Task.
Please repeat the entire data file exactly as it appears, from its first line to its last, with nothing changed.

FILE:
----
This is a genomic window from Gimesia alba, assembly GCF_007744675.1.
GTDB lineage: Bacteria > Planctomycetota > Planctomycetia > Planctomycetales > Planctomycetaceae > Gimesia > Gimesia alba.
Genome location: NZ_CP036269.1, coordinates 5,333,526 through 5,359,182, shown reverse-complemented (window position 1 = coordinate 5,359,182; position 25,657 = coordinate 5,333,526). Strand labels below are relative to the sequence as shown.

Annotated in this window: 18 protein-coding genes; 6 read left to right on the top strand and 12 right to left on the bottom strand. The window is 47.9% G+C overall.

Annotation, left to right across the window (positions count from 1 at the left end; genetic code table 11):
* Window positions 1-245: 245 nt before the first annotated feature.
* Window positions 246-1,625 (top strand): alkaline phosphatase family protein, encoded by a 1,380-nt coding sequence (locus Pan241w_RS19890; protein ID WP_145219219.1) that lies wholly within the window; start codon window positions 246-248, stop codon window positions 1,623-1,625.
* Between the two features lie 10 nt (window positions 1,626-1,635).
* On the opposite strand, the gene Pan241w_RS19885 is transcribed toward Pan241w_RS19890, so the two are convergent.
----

This is a genomic window from Gimesia alba, assembly GCF_007744675.1.
GTDB lineage: Bacteria > Planctomycetota > Planctomycetia > Planctomycetales > Planctomycetaceae > Gimesia > Gimesia alba.
Genome location: NZ_CP036269.1, coordinates 5,333,526 through 5,359,182, shown reverse-complemented (window position 1 = coordinate 5,359,182; position 25,657 = coordinate 5,333,526). Strand labels below are relative to the sequence as shown.

Annotated in this window: 18 protein-coding genes; 6 read left to right on the top strand and 12 right to left on the bottom strand. The window is 47.9% G+C overall.

Annotation, left to right across the window (positions count from 1 at the left end; genetic code table 11):
* Window positions 1-245: 245 nt before the first annotated feature.
* Window positions 246-1,625 (top strand): alkaline phosphatase family protein, encoded by a 1,380-nt coding sequence (locus Pan241w_RS19890; protein ID WP_145219219.1) that lies wholly within the window; start codon window positions 246-248, stop codon window positions 1,623-1,625.
* Between the two features lie 10 nt (window positions 1,626-1,635).
* On the opposite strand, the gene Pan241w_RS19885 is transcribed toward Pan241w_RS19890, so the two are convergent.